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Zags take hot streak into tourney



 (The Spokesman-Review)
(The Spokesman-Review)

The numbers are staggering for the Gonzaga women’s basketball team.

The Bulldogs, 25-2 overall with a 21-game winning streak and ranked in the Top 25 in both major polls, head into the West Coast Conference Tournament at Santa Clara today after posting the second perfect record in conference history.

In winning those 14 games, the Bulldogs won by an average of 18 points with only three road games decided by less than 10 points.

So it would seem to reason only the Bulldogs can stop the Bulldogs from winning three straight games and advancing to the NCAA Tournament for the first time.

But if the other seven WCC coaches think GU lacks motivation, they should think again.

Should the Zags win the televised championship game Sunday afternoon, they’ll accomplish three more goals besides the NCAA prize.

With 28 wins, they’ll tie the school record set in 1984-85 when GU was a NAIA member. The winning streak would be 24, matching the 1996-97 Portland team. They would be the only conference team to win 17 WCC games because the Pilots lost in the championship game of the WCC tournament after their perfect season.

“The winning streak is an awesome thing,” said GU senior Shannon Mathews, named the WCC Player of the Year earlier this week. “I think we’re most proud of the 14-0 in conference. I don’t think it’s any additional pressure going into the tournament. Instead it’s more of a goal to not only be the second team in WCC history to go 14-0, but make our own history and go 17-0 and win the conference tournament.”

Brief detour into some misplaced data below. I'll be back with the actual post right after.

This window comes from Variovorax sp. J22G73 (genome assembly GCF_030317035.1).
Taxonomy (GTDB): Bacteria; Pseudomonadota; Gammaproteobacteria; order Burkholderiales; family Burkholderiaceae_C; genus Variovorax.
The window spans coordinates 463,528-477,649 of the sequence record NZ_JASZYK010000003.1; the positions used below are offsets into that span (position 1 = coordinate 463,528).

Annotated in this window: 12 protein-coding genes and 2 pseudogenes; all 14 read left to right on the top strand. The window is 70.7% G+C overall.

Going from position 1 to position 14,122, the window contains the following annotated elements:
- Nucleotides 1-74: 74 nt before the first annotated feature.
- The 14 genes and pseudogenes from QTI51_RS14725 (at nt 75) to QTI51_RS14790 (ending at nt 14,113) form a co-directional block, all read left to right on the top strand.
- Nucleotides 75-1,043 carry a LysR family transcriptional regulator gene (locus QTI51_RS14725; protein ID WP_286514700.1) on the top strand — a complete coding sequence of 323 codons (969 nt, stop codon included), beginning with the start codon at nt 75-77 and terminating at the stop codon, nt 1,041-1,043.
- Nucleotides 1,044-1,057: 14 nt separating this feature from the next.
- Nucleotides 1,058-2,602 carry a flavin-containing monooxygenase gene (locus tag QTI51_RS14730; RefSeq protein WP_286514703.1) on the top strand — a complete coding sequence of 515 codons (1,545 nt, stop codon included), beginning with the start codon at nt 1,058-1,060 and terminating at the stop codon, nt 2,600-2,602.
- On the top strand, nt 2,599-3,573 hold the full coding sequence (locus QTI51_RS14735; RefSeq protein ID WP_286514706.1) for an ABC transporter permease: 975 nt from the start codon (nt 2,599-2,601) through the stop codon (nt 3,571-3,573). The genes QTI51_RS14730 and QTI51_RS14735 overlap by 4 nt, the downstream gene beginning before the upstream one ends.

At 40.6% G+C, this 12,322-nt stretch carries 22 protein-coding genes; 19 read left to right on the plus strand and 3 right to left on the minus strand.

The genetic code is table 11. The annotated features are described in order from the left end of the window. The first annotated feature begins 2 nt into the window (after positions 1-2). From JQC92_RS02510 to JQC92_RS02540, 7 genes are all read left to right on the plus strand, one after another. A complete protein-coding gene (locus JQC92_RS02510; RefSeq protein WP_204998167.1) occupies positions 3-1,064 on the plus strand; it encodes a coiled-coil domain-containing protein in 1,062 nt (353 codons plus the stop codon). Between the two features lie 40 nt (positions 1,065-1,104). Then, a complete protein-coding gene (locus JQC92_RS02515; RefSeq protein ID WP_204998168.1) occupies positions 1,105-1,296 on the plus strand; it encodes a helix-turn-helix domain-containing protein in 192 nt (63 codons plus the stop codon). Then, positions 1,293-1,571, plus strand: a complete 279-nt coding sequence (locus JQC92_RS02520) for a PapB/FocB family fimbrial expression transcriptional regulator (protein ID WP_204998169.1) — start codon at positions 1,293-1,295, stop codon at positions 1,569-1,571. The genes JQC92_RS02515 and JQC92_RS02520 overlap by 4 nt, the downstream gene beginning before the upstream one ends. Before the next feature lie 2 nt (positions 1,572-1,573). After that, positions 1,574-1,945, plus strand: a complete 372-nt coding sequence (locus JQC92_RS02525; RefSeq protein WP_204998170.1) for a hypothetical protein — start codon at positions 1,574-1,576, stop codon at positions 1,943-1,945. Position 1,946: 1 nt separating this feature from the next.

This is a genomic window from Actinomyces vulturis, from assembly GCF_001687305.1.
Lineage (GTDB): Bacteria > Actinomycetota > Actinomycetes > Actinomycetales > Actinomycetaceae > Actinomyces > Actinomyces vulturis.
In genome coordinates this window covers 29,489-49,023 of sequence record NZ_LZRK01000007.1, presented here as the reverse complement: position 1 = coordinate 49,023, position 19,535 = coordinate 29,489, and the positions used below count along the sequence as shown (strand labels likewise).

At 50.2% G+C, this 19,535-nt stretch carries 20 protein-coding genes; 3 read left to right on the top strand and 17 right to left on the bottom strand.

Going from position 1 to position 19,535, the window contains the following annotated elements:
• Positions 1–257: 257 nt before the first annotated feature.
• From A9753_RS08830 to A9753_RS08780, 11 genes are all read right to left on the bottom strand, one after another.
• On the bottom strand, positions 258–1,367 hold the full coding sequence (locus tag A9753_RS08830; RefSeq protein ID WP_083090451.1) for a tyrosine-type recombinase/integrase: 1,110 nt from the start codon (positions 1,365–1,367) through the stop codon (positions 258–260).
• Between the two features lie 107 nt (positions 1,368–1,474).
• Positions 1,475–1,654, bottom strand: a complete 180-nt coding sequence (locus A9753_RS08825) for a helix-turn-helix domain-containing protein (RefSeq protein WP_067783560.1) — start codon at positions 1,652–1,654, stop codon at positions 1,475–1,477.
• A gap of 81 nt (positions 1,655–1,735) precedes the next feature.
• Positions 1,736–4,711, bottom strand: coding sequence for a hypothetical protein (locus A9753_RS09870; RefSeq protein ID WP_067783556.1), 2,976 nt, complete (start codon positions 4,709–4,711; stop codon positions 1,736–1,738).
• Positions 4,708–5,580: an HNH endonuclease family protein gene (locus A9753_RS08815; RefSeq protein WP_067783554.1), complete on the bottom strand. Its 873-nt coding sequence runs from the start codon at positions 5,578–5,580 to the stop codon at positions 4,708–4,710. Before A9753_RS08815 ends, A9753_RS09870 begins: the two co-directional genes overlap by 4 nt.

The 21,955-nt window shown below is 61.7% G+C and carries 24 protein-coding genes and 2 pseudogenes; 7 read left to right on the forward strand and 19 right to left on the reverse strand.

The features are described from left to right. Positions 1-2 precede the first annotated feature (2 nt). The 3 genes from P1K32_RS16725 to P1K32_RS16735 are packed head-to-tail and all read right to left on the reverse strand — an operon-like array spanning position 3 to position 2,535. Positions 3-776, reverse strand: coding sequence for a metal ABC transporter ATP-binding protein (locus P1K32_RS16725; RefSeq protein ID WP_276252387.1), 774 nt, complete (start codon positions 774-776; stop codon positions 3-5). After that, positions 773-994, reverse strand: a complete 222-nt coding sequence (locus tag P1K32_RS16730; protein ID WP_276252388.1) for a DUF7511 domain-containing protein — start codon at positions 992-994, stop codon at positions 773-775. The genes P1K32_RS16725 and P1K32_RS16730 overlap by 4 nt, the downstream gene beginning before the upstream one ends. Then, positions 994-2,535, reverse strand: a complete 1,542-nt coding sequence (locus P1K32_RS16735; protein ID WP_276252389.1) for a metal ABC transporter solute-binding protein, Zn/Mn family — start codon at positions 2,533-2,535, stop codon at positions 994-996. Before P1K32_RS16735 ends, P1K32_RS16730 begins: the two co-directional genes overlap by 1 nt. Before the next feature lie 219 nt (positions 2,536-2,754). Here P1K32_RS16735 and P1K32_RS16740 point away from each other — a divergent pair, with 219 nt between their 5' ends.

“I’m really excited about the tournament,” WCC Coach of the Year Kelly Graves said. “I’ve been very proud of this team. It’s been one of those magical seasons up to this point.”

The Bulldogs play Portland (6-21) in Game 2 this afternoon, 30 minutes after the noon opener. GU beat the Pilots 81-35 in the regular-season finale Saturday night and by 11 in Portland.

“I told the team it’s going to be a lot more difficult the next time,” Graves said. “Jim (Sollars) is a smart coach, he’s a good coach, he’s a veteran, he’s crafty. He’ll have those kids ready. That son of a gun knocked me off before when we were a high seed when I was at Saint Mary’s. Our kids have the ability to focus. We’re not going to look past them.”

However, Sollars didn’t sound confident as he joined the other WCC coaches in singing Gonzaga’s praises.

“We’ll try to play Gonzaga a little tougher than we did the last two times,” he said. “They played awfully well against us both times, especially this last time.”

Most of the coaches pointed to Gonzaga’s experience and confidence as the biggest advantages for the Bulldogs, but San Diego coach Kathy Marpe suggested a game plan.

“If any team could put a lot of pressure on them, make them play a full-court game for 40 minutes, that would be the key to beating them,” she said. “They are a half-court team, but they have so many offensive sets (and) they execute them very well. They have all the different scoring (threats), so many players that can hurt you in so many ways. I don’t see anyone with that kind of speed and quickness. Loyola probably has the best chance.”

Even then, according Judy Wilholt, coach of the defending champion (Loyola Marymount) Lions, a team would have to be near perfect.

“You’ve got to do a lot of things extremely well, you can’t do half of these things,” she said. “You have to make them make difficult shots.”

The other chance, first-year Pepperdine coach Julie Rosseau said, is “lots of prayer.”

With a win, Gonzaga would play the lowest remaining seed Saturday afternoon. The championship game is at 1 p.m. Sunday on Fox Sports Northwest.

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